I realize it’s the first time I’ve called it that in front of him. “Booty-call device?”

“Yeah. If we’re being honest, that’s what it is. You’re the only person who knows the number and when you call, it’s always to make arrangements to get together. We both know what we’re going to do, so that’s what it is.”

He glances at me again. “Laurelyn, you’re not a booty call.”

“When I agreed to this relationship, you told me there would be no pretending. Please don’t go back on your word now and try to act like this is more than it really is. It’s unnecessary.”

He pulls the convertible over on the side of the rural road. “I’m not pretending this is anything more than a short-term relationship, but I like being with you even when there’s no sex involved. That means you’re not a booty call.”

I melt into a puddle in the passenger seat when he says he likes being with me. Damn, I like being with him too, even if I know it’s only temporary. It’s too bad we don’t live closer and I only get three months with him.

He reaches over and caresses my cheek with his hand. “You got it, babe?”

I love to hear him call me that. I don’t say anything, but nod instead. I’m rewarded when he leans over to gently kiss my lips. “Good. I’m glad we’re on the same page.”

After he pulls back onto the road, he reaches for my hand and rests it against his thigh. I lean my head back against the seat and let my hair go without trying to keep it wrangled. I savor this time with Lachlan. These moments will eventually come to an end. But not today.

The ride, however, does come to an end when we’re back at the vineyard. Lachlan takes my hand and places a kiss against it before we get out of the car. It helps makes this arrangement feel more like a relationship. But as sweet as it is, it doesn’t change the fact that all of this will be short-lived.

I notice a white truck in the drive and I wonder if one of the vineyard employees has returned early or if Lachlan has company. “Someone’s here.”

“That’s Mike’s truck. He’s the handyman, so I guess he had a maintenance job. Wait here.”

Wait here in the car? That’s a little on the weird side, but I do it anyway. A few minutes later I see Lachlan walking out of the house with a man. They shake hands and he gets into his truck to leave.

Lachlan walks over to the car and opens my door for me, but says nothing about the man or why he’s at the vineyard the day after Christmas when all of the other employees are still off for the holidays. Of course, it’s not my business, so I don’t ask.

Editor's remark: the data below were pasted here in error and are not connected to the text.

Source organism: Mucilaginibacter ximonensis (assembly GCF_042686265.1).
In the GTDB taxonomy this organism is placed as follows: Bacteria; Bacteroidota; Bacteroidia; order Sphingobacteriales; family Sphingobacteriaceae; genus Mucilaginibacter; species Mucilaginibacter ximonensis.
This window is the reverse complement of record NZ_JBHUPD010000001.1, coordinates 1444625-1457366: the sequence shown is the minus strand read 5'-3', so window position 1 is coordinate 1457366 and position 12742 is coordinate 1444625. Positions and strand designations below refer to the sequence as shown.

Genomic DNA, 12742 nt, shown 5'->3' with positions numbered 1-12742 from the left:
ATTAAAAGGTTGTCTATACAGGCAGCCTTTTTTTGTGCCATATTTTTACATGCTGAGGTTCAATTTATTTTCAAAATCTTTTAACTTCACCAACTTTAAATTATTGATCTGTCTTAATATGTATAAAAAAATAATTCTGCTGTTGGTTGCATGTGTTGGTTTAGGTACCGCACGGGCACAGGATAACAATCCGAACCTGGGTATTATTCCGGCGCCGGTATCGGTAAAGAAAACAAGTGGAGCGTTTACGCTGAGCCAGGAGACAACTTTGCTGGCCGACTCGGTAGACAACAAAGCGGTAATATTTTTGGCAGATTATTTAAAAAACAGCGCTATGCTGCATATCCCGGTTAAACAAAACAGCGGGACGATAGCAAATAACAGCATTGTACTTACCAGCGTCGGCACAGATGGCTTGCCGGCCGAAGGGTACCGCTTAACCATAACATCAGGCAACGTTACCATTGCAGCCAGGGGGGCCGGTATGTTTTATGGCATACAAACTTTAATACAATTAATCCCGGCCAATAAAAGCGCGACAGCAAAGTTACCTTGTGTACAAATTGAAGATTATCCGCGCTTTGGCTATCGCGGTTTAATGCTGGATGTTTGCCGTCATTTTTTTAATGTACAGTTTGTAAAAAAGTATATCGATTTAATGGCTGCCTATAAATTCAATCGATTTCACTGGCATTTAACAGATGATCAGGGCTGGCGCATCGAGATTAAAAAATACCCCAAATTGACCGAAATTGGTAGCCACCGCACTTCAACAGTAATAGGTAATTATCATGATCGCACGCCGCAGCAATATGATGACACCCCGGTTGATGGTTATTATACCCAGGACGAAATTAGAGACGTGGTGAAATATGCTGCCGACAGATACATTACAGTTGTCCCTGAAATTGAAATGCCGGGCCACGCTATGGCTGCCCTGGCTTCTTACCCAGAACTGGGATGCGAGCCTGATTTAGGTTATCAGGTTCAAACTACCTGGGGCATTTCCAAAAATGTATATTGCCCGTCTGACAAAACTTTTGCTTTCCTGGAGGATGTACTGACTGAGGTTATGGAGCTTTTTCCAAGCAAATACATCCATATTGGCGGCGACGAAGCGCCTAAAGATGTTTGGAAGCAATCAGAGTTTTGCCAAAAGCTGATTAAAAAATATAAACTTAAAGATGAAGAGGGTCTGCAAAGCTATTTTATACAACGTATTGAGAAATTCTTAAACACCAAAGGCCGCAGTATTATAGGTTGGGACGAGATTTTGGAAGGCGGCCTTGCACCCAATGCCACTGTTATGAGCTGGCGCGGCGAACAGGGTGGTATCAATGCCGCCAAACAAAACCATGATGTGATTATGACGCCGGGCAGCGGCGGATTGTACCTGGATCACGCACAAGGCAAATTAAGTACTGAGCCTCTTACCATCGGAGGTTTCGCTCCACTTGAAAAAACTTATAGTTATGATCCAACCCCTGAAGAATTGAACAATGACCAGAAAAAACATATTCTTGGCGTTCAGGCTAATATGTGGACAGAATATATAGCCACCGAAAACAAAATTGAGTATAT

When we’re inside, Lachlan grabs a coldie (his name for beer), and we go into the living room to hang out. “Today is Boxing Day. If we were in Sydney, I’d take you to the harbor to watch the start of the yacht race to Hobart.”

“I’ve never heard of that before,” I reply.

It’s a big day for hitting the after-Christmas sales. And there’s a lot of sporting events planned for today. Australia’s National Cricket team had a test match scheduled this morning, which is a big deal around here.”

He grabs the remote for what he refers to as the idiot box. “I need to see if we won.”

After he sees the results of the game, he turns the television off. “That’s enough of that. Will you play something for me?”

I can’t resist his request or the urge to play since I haven’t touched it today. I play several of Lachlan’s requests, but he gets that wrinkle in his brow and I know he’s thinking hard about something. “What’s on your mind?”

He watches me a second before he says anything. “I was just wondering if, when you’re back home and you’ve become a huge success, if you’ll write a number-one hit about us?”

I watch my fingers strum the strings so my eyes don’t have to meet his. I don’t want to see them when I explain. “Because the best songs are written from the heart and the emotions you feel must be one extreme or the other. I’d have to be desperately in love or devastatingly hurt by you.”

Lachlan settles back onto the couch and kicks off his shoes, casually propping his feet on the coffee table. “Have you ever experienced either of those things?”

“I’ve never been desperately in love.”

“Does that mean you’ve been devastatingly hurt?”

I think of Blake and the way I felt when I found out he was married. “I’ve been hurt and it felt shattering at the time.”

“I don’t think you can’t have one without the other, so the two must coincide.”

He sounds like he knows a little something about love and pain. “Is that your opinion because you’ve experienced both?”

He laughs loudly and I look up from my guitar. “Hell, no. I’ve never been in love, so no one has ever hurt me.”